It is most true that this court will not take jurisdiction if it should not: but it is equally true, that it must take jurisdiction if it should. The judiciary cannot, as the legislature may, avoid a measure because it approaches the confines of the constitution. We cannot pass it by because it is doubtful. With whatever doubts, with whatever difficulties, a case may be attended, we must decide it if it be brought before us. We have no more right to decline the exercise of jurisdiction which is given, than to usurp that which is not given. The one or the other would be treason to the constitution. Questions may occur which we would gladly avoid, but we cannot avoid them. All we can do,'is to exercise our best judgment, and conscientiously to perform our duty.

Cohens v. Virginia, 19 U.S. (6 Wheat.) 264, 404, 5 L.Ed. 257 (1821) (certain punctuation omitted). Although Chief Justice Marshall was writing about subject-matter jurisdiction, we find these comments also applicable to our discussion of the doctrine of forum non conveniens.

12. The legislature has vested in the plaintiff the choice of his or her home venue in personal-injury actions like this, and it is not the place of the courts to dismiss an action when venue and jurisdiction are proper, except when circumspect application of the doctrine of forum non conveniens dictates dismissal. Pierce, a resident of New Mexico, is entitled to bring his action where he resides and where the defendant conducts its ordinary course of business.

13. Consideration of factors. In considering the factors of public interest, we note no showing that the Second Judicial District Court is a “congested center” giving rise to administrative difficulties. Further, this is a dispute between a local resident and a supermarket with a substantial presence in the locale. There is no showing that the place of the slip and fall is a factor of “community relationship” that makes the litigation more personal to the citizens of Oregon than to citizens of New Mexico, who may be said to have an interest in having this controversy between a fellow citizen and a local business decided at home. There is no showing of problems in conflicts of law or the application of law governing the duties of the owner or occupier to keep premises safe.

14. At this stage of the litigation, it is unknown whether the proof of liability or the proof of damages will be more demanding for the parties. Qn balance, the sources of proof of liability appear to be in Oregon, and the sources of proof of damages appear to be in New Mexico. There is no showing that it would be easier to access the sources of most proofs if the case were filed in Oregon. There is no showing that discovery and preservation of evidence would be thwarted if this *374suit continues in New Mexico. While we note that the likelihood of actual trial is statistically quite low, the interest of Albert-son’s in having witnesses testify in person regarding the safety of the premises, if there is a trial, is not shown to be stronger than the interest of Pierce in having his treating physicians and other damages witnesses testify in person. There is no showing here that, if this case proceeds to trial, Albertson’s would be unable to bring essential witnesses to New Mexico.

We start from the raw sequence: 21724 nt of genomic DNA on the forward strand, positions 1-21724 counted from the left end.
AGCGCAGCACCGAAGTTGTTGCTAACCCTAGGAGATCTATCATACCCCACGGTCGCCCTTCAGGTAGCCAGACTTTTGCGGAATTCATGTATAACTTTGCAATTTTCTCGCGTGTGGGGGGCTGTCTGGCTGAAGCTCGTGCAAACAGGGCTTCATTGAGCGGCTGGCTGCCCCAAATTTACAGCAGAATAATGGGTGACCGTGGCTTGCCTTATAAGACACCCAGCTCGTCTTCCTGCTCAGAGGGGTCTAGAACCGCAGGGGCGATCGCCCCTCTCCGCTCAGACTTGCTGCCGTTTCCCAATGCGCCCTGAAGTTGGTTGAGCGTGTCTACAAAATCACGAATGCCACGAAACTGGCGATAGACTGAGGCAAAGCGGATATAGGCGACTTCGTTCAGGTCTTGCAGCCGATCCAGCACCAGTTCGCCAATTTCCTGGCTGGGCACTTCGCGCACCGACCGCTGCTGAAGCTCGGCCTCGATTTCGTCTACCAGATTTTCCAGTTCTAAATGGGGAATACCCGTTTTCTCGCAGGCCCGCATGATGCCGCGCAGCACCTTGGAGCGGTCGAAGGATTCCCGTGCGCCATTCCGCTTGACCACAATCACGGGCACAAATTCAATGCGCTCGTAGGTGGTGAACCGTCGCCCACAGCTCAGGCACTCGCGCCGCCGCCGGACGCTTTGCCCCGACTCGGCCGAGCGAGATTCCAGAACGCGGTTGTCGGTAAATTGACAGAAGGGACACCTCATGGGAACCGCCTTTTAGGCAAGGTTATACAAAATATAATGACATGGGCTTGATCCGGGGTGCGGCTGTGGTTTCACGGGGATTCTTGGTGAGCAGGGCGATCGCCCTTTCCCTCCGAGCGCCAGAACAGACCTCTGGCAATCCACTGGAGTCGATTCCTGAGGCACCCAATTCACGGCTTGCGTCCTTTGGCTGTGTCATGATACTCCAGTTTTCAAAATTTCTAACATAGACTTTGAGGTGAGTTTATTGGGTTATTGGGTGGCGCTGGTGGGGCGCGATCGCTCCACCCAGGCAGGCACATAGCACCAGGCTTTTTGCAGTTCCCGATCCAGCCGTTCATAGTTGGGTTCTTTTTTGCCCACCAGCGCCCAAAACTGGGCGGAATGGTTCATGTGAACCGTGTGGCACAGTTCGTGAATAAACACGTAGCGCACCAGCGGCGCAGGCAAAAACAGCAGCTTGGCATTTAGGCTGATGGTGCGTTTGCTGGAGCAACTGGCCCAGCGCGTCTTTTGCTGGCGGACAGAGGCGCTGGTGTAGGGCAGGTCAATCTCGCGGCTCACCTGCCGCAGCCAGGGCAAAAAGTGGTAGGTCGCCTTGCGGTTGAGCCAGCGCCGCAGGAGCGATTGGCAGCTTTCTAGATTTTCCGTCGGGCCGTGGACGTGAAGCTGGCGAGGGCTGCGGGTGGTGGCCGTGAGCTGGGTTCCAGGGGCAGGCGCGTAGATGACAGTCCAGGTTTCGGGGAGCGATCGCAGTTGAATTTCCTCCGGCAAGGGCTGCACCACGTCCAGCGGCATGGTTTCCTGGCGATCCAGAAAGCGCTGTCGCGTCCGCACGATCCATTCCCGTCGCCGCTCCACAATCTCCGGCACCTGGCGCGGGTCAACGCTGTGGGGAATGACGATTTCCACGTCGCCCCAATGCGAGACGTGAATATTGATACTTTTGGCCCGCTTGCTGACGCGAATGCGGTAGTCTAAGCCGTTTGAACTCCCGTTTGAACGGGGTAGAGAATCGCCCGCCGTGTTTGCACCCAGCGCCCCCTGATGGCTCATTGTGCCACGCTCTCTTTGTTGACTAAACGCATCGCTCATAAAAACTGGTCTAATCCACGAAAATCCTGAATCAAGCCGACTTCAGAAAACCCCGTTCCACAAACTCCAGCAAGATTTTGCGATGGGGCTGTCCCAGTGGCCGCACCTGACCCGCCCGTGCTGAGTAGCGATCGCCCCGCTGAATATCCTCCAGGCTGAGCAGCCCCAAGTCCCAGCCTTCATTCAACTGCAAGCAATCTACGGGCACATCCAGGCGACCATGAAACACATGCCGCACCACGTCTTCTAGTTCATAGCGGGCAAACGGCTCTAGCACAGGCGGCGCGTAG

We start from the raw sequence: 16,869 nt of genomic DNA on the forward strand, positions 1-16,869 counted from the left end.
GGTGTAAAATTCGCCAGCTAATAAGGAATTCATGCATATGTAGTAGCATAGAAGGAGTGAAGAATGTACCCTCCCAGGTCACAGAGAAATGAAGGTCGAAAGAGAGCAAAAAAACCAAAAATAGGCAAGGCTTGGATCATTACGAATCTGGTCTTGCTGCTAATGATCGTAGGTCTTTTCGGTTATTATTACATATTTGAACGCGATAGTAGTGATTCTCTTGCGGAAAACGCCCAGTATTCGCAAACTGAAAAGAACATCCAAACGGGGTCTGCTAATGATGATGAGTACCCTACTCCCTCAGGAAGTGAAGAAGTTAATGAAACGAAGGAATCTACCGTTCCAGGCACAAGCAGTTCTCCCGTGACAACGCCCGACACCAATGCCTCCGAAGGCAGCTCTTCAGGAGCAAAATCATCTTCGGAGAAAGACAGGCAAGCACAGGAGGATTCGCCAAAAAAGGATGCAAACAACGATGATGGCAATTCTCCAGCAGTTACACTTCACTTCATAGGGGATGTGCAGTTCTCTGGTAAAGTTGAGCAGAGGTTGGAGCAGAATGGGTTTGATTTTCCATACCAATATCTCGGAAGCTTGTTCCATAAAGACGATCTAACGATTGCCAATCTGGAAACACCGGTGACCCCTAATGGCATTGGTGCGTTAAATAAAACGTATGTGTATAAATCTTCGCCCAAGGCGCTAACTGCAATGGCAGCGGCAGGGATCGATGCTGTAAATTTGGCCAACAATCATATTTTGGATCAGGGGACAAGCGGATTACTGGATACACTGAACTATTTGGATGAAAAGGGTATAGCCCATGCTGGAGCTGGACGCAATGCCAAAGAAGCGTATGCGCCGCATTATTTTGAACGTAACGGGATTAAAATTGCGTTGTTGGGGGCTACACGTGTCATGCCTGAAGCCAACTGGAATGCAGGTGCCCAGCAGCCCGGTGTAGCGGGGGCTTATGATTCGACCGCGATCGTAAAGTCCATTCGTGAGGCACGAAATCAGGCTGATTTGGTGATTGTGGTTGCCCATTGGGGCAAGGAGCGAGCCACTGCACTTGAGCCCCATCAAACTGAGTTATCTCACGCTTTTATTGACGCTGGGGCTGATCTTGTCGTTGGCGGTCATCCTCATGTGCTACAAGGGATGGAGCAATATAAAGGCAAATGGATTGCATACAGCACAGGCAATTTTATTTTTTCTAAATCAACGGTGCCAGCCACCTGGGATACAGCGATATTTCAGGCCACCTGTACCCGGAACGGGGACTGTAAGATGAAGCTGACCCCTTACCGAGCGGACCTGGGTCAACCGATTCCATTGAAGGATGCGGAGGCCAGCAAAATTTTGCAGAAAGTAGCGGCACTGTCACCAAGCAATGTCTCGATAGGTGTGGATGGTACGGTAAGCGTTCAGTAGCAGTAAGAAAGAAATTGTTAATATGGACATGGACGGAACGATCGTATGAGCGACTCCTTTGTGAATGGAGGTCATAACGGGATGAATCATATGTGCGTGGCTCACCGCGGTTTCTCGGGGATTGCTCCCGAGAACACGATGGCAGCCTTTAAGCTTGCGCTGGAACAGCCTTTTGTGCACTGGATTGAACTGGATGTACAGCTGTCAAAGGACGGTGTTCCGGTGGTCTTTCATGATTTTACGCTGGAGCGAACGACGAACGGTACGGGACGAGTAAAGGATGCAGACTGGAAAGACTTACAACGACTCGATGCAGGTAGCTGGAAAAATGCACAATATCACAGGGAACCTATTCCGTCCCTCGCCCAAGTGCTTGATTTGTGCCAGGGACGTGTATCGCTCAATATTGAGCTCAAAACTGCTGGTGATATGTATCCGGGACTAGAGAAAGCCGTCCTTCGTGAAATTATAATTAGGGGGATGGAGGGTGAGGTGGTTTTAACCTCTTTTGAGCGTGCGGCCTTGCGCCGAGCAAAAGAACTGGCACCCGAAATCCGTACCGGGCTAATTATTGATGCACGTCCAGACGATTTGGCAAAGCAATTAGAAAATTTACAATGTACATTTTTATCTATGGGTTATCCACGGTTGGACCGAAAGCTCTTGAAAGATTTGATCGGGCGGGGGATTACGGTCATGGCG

15. Incidentally, there are tactical considerations that bear upon whether the parties will even proceed to trial, such as the availability of testimony or demonstrative evidence in its most persuasive form. A court should take care not to tilt the advantage one way or the other in ifs management of the case. That is, the court’s intervention in the management of litigation should not interfere with a party’s legitimate choice of tactics designed to persuade the fact finder. Venue is the legitimate choice of the plaintiff who has the burden of proof. The court should limit its discretionary management of the litigation to assuring a fair trial and the avoidance of unreasonable expense and delay, repetitious and cumulative proofs, or inconvenience. Forum-non-conveniens considerations turn not on the existence of advantageous choices, but on the illegitimate or unreasonable impact those choices have on a fair trial — on the ends of justice.

16. Conclusion. Since the Second Judicial District Court is a proper venue and the court has jurisdiction over both Pierce and Albertson’s, and since there is no showing that the balance of private and public factors weigh strongly in favor of Albertson’s motion for dismissal, we reverse and remand to the district court for proceedings in accordance with this opinion.


BACA, C.J., and FRANCHINI and FROST, JJ., concur.